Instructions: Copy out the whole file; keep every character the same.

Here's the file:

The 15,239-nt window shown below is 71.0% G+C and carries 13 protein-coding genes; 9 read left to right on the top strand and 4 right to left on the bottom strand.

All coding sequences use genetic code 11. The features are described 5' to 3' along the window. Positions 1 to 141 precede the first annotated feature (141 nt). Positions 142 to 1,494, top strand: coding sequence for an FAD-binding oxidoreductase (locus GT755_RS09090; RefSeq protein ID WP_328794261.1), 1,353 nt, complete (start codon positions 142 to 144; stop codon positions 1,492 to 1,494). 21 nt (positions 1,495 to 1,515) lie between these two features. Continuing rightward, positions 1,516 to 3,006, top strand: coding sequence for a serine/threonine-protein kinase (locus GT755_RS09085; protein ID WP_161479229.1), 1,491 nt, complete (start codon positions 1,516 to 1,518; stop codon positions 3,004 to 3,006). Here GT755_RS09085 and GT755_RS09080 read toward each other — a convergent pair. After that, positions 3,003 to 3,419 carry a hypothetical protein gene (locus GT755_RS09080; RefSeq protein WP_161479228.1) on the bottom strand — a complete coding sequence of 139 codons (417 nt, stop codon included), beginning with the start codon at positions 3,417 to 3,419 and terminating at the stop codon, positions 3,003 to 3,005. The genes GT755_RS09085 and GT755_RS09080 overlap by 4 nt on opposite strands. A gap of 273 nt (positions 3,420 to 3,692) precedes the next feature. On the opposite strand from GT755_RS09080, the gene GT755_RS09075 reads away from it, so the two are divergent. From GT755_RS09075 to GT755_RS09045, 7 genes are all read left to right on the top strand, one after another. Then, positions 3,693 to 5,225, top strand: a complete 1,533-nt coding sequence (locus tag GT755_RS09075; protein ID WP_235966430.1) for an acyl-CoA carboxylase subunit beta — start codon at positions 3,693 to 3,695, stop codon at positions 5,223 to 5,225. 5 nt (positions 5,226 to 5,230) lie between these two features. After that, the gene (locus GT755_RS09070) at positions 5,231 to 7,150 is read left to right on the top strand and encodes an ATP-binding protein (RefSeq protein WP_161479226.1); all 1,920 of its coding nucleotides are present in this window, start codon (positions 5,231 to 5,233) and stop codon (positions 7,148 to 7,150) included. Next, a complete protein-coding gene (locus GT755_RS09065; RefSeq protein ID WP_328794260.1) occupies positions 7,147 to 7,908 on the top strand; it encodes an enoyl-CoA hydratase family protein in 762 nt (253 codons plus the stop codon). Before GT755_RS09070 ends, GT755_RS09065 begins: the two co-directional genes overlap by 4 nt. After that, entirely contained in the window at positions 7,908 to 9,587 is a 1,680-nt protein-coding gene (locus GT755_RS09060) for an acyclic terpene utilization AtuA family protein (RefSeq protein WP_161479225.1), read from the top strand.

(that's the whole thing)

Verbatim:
The 15,239-nt window shown below is 71.0% G+C and carries 13 protein-coding genes; 9 read left to right on the top strand and 4 right to left on the bottom strand.

All coding sequences use genetic code 11. The features are described 5' to 3' along the window. Positions 1 to 141 precede the first annotated feature (141 nt). Positions 142 to 1,494, top strand: coding sequence for an FAD-binding oxidoreductase (locus GT755_RS09090; RefSeq protein ID WP_328794261.1), 1,353 nt, complete (start codon positions 142 to 144; stop codon positions 1,492 to 1,494). 21 nt (positions 1,495 to 1,515) lie between these two features. Continuing rightward, positions 1,516 to 3,006, top strand: coding sequence for a serine/threonine-protein kinase (locus GT755_RS09085; protein ID WP_161479229.1), 1,491 nt, complete (start codon positions 1,516 to 1,518; stop codon positions 3,004 to 3,006). Here GT755_RS09085 and GT755_RS09080 read toward each other — a convergent pair. After that, positions 3,003 to 3,419 carry a hypothetical protein gene (locus GT755_RS09080; RefSeq protein WP_161479228.1) on the bottom strand — a complete coding sequence of 139 codons (417 nt, stop codon included), beginning with the start codon at positions 3,417 to 3,419 and terminating at the stop codon, positions 3,003 to 3,005. The genes GT755_RS09085 and GT755_RS09080 overlap by 4 nt on opposite strands. A gap of 273 nt (positions 3,420 to 3,692) precedes the next feature. On the opposite strand from GT755_RS09080, the gene GT755_RS09075 reads away from it, so the two are divergent. From GT755_RS09075 to GT755_RS09045, 7 genes are all read left to right on the top strand, one after another. Then, positions 3,693 to 5,225, top strand: a complete 1,533-nt coding sequence (locus tag GT755_RS09075; protein ID WP_235966430.1) for an acyl-CoA carboxylase subunit beta — start codon at positions 3,693 to 3,695, stop codon at positions 5,223 to 5,225. 5 nt (positions 5,226 to 5,230) lie between these two features. After that, the gene (locus GT755_RS09070) at positions 5,231 to 7,150 is read left to right on the top strand and encodes an ATP-binding protein (RefSeq protein WP_161479226.1); all 1,920 of its coding nucleotides are present in this window, start codon (positions 5,231 to 5,233) and stop codon (positions 7,148 to 7,150) included. Next, a complete protein-coding gene (locus GT755_RS09065; RefSeq protein ID WP_328794260.1) occupies positions 7,147 to 7,908 on the top strand; it encodes an enoyl-CoA hydratase family protein in 762 nt (253 codons plus the stop codon). Before GT755_RS09070 ends, GT755_RS09065 begins: the two co-directional genes overlap by 4 nt. After that, entirely contained in the window at positions 7,908 to 9,587 is a 1,680-nt protein-coding gene (locus GT755_RS09060) for an acyclic terpene utilization AtuA family protein (RefSeq protein WP_161479225.1), read from the top strand.